News / Europe

Spain Beefs Up Security, Remembers Victims of al-Qaida Bombings

Spanish Prime Minister Jose Luis Rodriguez Zapatero attends a meeting to discuss security issues after the killing of Osama Bin Laden, at Moncloa palace in Madrid, May 3, 2011
Spanish Prime Minister Jose Luis Rodriguez Zapatero attends a meeting to discuss security issues after the killing of Osama Bin Laden, at Moncloa palace in Madrid, May 3, 2011
Lauren Frayer

In 2004, Spain suffered Europe's worst act of Islamic terrorism when bombs blamed on al-Qaida killed 191 people at a Madrid train station.

In the wake of al-Qaida leader Osama bin Laden's death, Spain is reinforcing security and remembering its dead.

Terror in Madrid, March 11, 2004


After Sept. 11, 2001, the single most deadly al-Qaida-linked attack on the West happened at Madrid's Atocha train station. On March 11, 2004, 191 people died and more than 1,800 were wounded by bombs planted on four commuter trains.

Jesus and Gloria Seron lost a close relative, 37-year-old Federico Sierra Seron. A military officer, he was survived by his wife and three-year-old son.

Jesus Seron says considering what their family has been through, bin Laden's death is the best possible outcome.

But his wife says she's not so sure.

Gloria Seron says bin Laden's death represents neither a success, nor a failure. She says she appreciates that the al-Qaida leader is gone, but shrugs her shoulders when asked if Spain -- and the world -- are safer without him. She quotes an old proverb, saying "he who lives by the sword, dies by the sword."

The 2004 Atocha bombings -- which struck three days before Spain's general election that year -- had a profound affect on Spanish politics. At first, the center-right government blamed the Basque separatist group ETA for the attacks, and is thought to have lost the election because of that mistake. Investigators quickly revealed that Islamic militants inspired by al-Qaida had planted the bombs, in part because of Spain's participation in the Iraq war. Less than two months later, Spain's new Socialist government withdrew troops from Iraq.

More than two dozen suspects of Moroccan, Algerian and Syrian descent were charged in the Atocha bombings. Two are currently serving life sentences.

Future threats

In life, bin Laden inspired terrorists like those who killed 191 people here in Madrid. But Gloria Seron said she fears that in death, bin Laden could still do the same.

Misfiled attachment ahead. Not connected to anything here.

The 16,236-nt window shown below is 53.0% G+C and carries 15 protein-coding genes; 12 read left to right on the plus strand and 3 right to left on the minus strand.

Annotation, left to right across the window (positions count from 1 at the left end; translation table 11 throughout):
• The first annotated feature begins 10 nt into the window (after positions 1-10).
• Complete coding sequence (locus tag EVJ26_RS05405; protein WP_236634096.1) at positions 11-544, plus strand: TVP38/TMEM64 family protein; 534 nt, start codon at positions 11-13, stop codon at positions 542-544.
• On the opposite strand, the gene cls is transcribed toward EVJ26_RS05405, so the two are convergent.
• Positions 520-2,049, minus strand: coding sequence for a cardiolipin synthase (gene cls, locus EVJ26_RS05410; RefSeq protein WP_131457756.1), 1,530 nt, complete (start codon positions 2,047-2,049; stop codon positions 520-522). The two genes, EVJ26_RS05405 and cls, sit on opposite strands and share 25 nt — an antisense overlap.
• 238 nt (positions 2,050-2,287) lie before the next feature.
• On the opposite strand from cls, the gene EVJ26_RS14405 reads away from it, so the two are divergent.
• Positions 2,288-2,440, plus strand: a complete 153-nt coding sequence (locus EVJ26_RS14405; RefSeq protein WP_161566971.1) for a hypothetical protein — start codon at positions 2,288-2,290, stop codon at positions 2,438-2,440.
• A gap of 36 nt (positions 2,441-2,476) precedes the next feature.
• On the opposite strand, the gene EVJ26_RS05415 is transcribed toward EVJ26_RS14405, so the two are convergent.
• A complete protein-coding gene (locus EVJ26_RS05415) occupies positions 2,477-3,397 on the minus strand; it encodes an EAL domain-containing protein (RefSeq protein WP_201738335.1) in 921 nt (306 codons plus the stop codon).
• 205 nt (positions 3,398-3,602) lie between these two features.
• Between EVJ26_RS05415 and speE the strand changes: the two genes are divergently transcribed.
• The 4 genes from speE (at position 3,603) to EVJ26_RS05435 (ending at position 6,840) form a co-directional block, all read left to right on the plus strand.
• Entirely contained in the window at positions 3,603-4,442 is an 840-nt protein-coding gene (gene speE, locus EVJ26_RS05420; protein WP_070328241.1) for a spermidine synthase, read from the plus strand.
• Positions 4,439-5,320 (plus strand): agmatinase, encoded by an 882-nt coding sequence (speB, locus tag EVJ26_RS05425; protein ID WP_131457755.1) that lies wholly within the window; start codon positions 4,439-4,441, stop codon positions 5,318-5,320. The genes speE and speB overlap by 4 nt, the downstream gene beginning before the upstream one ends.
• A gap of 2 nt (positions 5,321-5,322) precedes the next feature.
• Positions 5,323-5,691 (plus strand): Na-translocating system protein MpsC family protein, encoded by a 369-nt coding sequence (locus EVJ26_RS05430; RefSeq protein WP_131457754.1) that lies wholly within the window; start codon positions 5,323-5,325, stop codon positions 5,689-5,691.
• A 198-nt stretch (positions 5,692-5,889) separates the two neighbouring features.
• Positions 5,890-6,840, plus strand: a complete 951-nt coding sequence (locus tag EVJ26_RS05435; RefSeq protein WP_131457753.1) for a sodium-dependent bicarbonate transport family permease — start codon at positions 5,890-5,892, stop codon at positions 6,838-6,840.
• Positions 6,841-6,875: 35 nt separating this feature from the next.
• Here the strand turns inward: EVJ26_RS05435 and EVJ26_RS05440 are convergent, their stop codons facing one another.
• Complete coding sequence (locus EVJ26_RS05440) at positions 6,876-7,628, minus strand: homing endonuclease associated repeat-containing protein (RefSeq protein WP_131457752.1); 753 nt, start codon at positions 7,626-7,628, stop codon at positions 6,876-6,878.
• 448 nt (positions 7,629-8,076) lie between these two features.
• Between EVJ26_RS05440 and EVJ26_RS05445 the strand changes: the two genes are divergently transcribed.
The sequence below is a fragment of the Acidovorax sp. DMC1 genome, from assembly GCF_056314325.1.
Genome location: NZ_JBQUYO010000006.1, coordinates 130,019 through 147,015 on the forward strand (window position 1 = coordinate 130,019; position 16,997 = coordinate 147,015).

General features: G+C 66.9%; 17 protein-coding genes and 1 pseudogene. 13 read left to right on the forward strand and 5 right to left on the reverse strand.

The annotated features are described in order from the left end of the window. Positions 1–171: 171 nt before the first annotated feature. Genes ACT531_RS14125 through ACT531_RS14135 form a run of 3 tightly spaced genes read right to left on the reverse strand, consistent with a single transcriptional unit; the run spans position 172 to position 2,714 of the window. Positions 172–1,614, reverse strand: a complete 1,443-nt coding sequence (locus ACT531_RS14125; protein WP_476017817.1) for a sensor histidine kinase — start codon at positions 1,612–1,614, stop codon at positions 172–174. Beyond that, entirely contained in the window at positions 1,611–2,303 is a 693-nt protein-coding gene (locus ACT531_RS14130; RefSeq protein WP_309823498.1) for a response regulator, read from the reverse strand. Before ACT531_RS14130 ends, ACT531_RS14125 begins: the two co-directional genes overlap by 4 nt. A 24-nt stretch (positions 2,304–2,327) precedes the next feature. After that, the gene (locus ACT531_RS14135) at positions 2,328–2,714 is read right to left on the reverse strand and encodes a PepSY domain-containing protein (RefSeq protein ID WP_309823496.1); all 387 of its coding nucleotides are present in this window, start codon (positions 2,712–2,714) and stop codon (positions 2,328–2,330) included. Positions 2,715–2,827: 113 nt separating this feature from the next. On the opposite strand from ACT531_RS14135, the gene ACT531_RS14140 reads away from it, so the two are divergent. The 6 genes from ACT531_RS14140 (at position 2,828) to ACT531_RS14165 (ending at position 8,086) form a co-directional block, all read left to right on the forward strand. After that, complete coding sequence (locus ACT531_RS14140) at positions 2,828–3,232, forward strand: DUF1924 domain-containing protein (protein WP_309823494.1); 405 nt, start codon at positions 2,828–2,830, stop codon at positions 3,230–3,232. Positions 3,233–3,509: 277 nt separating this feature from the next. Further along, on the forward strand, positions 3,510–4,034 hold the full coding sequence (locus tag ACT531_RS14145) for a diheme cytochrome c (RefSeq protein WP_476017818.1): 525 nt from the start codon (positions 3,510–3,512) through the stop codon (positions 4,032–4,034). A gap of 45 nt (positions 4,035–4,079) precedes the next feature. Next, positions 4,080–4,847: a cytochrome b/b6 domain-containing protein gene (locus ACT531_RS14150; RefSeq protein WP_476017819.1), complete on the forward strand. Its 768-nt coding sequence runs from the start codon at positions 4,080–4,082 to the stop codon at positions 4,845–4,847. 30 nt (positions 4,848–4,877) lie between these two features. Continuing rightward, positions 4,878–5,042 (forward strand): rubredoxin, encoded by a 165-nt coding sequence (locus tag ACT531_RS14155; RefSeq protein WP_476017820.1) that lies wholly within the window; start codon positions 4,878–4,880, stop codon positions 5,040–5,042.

Seron says she's worried bin Laden could become a hero for other militants, and that his death could prompt more violence, by people trying to defend his name.

Spain's interior minister, Alfredo Perez Rubalcahba, echoed Gloria's feelings at a news conference in Madrid. He said he's relieved bin Laden is dead, but that it's not time for Spain to lower its guard.

Rubalcaba says without a doubt, bin Laden's death is a blow to al-Qaida. But he says we can't rule out reprisal attacks. And he notes that Spain is well within striking distance of al-Qaida's North African branch, which is being investigated in a recent bombing at a tourist cafe in Morocco.

Spain is currently on terror alert level two, on a four-point scale. Rubalcaba said government ministers are meeting Tuesday to discuss new security measures, but that the terror alert level won't be raised. He wouldn't comment on security specifics.

Security barriers erected in 2004 remain outside Madrid's Atocha train station. On hearing news of bin Laden's death, Gloria and Jesus Seron passed through those barriers and stopped to gaze at a memorial built near the site where their relative and 190 others were killed.

Gloria Seron says nothing can bring her loved one back. She says the only thing that remains is to prevent such attacks from ever happening again.

You May Like

Philippines, Muslim Rebels Try to Salvage Peace Pact

Peace process faces major setback after botched military operation to find terrorists results in bloody gunbattle between government forces, Moro Islamic Liberation Front fighters More

Republicans Expect Long, Expensive Presidential Battle

Political strategist says eventual winner will be one who can put together strongest coalition of various conservative groups that make up Republican Party More

Video New Wheelchair Is Easier to Use, Increases Mobility

Engineers have come up with a lever-operated design that makes use of easily accessible bicycle technology More

This forum has been closed.